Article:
Somewhere in between: Reporter shares her experiences being bisexual


Olivia Moss

Illustration by Olivia Moss, design by Giping Huang

Growing up, even in a city as liberal as San Francisco, bisexuality was never something people talked about. It was always a given for me that you either liked girls or boys, that you were either gay or straight. So any feelings I had for girls were pushed aside. I knew I liked guys, so that was it. I couldn’t like girls, too.

It was only in 8th grade that I heard the word bisexual for the first time. And, given my history of subconscious crushes on girls, the realization that it was possible to like both girls and boys sparked a long internal battle which ended in the conclusion that I was attracted to both genders.

But with that awareness came consequences. Even though I had discovered the concept of bisexuality, it was still foreign to others around me. While many people, especially in San Francisco, have heard the term, a lot of them don’t really understand what it means or take people seriously when they come out as “bi.” It’s a common misconception that bisexuality is a stepping stone to coming out as gay, or just a phase of experimentation after which a person will inevitably choose a side.

I came out to my mom in freshman year. She had been asking me why I had been going to the Gender Sexuality Alliance club, and after a few stammered phrases about supporting the LGBT+ community, I just said, “Well, I’m bisexual.”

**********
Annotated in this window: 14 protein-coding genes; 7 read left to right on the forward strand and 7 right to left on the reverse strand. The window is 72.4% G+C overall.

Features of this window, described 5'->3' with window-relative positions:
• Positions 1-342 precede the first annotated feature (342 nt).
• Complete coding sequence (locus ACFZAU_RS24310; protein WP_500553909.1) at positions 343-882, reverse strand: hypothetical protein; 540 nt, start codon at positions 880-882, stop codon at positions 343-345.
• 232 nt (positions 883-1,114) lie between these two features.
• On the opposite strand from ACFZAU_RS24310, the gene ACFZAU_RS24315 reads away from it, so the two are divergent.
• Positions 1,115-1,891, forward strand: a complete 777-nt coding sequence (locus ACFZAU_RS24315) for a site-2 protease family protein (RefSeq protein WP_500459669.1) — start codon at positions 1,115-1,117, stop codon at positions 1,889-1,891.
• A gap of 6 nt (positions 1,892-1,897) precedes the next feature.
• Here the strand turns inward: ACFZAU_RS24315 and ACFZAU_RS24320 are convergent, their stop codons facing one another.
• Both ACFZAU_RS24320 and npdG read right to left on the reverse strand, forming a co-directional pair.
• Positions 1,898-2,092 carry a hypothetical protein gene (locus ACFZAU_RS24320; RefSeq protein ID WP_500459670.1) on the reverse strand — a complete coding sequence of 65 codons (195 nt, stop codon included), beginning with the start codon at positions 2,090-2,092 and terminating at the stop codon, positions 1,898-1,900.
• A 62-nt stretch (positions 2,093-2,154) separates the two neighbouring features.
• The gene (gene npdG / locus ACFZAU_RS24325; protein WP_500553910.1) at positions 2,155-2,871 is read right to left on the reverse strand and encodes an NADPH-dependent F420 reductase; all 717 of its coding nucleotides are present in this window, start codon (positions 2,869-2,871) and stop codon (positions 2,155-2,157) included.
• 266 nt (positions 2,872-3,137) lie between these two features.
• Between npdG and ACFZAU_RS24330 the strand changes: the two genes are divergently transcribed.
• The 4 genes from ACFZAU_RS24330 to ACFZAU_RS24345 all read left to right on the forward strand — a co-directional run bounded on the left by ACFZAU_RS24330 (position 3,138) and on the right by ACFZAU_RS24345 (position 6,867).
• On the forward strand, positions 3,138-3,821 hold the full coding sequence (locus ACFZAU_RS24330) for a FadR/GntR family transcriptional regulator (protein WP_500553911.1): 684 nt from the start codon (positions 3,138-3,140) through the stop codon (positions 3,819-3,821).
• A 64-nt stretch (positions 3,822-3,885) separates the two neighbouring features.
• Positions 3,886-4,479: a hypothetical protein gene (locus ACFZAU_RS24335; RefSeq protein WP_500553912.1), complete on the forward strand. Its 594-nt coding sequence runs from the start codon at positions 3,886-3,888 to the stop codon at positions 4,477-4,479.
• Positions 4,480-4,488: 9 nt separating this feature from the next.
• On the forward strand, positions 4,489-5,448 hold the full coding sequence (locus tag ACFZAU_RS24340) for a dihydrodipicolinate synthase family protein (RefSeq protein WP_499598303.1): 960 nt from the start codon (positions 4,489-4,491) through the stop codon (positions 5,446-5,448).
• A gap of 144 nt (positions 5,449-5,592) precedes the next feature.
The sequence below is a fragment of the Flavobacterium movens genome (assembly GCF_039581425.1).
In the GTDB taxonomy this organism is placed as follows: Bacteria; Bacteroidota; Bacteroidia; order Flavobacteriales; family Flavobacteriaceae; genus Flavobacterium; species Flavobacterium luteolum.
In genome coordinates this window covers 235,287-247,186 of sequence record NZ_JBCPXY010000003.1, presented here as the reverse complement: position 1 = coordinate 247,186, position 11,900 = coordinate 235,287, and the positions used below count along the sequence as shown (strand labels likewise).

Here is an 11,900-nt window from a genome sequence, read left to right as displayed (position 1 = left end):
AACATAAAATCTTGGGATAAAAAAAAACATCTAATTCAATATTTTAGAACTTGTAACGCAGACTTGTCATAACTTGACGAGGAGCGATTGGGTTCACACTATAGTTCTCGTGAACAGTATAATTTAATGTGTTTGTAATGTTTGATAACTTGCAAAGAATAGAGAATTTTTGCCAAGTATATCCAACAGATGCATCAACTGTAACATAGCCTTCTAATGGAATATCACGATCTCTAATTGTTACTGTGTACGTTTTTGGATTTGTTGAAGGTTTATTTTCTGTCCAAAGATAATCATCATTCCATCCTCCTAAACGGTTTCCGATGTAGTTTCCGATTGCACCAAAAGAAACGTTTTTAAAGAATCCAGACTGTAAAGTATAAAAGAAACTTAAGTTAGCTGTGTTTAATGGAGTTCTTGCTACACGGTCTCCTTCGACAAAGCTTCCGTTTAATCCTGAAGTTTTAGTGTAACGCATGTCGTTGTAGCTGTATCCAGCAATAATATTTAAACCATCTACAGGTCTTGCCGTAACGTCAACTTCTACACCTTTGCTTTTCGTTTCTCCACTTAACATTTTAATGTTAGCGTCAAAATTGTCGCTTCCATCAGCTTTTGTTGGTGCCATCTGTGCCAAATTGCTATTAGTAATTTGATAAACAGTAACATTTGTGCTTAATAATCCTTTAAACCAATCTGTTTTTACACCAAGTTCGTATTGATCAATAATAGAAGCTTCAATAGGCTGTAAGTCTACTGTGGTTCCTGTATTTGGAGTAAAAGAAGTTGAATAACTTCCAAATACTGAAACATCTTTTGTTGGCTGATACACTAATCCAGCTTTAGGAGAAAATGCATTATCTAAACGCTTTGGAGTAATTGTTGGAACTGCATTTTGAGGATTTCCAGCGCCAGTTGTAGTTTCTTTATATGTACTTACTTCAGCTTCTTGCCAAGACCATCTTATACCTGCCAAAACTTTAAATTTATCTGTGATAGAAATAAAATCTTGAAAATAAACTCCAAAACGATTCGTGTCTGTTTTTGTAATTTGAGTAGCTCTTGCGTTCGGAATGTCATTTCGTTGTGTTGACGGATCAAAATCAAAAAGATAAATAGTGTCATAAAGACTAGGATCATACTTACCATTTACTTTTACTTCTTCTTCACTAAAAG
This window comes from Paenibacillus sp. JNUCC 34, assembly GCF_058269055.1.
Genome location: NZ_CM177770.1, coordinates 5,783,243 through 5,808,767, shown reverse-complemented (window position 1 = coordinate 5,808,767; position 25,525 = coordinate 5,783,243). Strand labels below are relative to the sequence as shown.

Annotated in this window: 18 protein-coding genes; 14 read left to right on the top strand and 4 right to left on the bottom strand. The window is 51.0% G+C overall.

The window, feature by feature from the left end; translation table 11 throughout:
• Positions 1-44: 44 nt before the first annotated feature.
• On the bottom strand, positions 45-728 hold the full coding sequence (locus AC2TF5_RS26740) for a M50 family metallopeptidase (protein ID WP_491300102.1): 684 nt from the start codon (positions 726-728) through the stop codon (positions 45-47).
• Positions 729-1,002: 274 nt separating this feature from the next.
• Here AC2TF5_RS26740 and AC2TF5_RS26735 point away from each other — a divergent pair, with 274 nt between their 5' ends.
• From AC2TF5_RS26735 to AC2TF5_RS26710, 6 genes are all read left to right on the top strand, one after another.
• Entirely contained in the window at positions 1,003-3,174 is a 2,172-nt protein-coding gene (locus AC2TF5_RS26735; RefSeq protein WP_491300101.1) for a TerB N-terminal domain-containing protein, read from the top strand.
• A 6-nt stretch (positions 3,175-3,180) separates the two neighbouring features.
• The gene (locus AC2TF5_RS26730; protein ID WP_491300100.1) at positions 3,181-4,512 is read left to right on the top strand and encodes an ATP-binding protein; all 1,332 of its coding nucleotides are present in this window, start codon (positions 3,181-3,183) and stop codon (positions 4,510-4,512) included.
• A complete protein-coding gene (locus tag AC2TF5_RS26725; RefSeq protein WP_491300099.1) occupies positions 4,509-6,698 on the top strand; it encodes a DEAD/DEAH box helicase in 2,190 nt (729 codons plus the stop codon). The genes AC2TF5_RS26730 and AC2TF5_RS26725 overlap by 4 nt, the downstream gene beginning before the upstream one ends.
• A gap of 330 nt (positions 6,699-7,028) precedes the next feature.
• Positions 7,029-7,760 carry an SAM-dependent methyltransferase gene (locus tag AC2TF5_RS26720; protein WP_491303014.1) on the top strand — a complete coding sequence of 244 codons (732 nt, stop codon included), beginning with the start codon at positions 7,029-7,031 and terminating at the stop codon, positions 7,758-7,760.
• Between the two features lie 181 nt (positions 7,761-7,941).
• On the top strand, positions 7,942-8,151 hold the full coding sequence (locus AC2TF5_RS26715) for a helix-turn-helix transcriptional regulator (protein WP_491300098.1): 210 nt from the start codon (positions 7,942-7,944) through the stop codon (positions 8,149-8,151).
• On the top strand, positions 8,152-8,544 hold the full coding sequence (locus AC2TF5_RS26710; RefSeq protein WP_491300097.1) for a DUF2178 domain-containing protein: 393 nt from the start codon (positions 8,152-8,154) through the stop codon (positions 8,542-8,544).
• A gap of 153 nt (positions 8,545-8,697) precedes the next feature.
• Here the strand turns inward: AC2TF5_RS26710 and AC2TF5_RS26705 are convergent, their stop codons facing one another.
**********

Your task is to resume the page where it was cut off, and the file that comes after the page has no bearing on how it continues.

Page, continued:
She stared at me for a while, and I got the impression that she didn’t really believe me. After a few more moments of awkward silence, I excused myself and told myself she’d believe me if I started dating a girl.

The second time I came out to family members was even more uncomfortable than the first. It was at a family dinner, and I was wearing a purple LGBT bracelet. My aunt noticed this and asked me if I was “LGBT” or “S.”

I was confused by her phrasing. “S” isn’t part of the acronym. Straight people aren’t part of the LGBT+ community, not for the purpose of exclusivity, but because it would mean including homophobes and anti-LGBT activists in a place meant to be safe for people historically discriminated against because of their gender or sexuality.

Either way, I didn’t want to lie, so I awkwardly stammered, “I’m bisexual?” which was followed by silence and a change in conversation.

That night, I took off the bracelet and was too afraid to wear it for the next couple of months.

Now, when I tell people my sexuality, I usually get a reaction of, “Oh, wow! That’s so cool!” Some tell me, “I’ve never met a bisexual person before.” And still others ask questions like, “But which do you like better?” Reactions like these always make me a little uncomfortable, though I know these people mean well. What’s weird to me is that people treat my sexuality as something unusual or exotic, when I just think of it as a normal part of me.

Design by Giping Huang

My general impression, after being “out” as bisexual for three years now, is that people have a misunderstanding of what it means to be bisexual as a result of the lack of openly bisexual people in media and in real life. People don’t understand that my sexuality never changes. I’m not straight when I date guys; nor am I gay when I like girls. I’m never going to “choose a side” or a gender, only a person.

But “choosing a side” goes past deciding between straight and gay. It’s also an issue of belonging to a community, since neither straight nor queer people have been entirely accepting of bisexuals.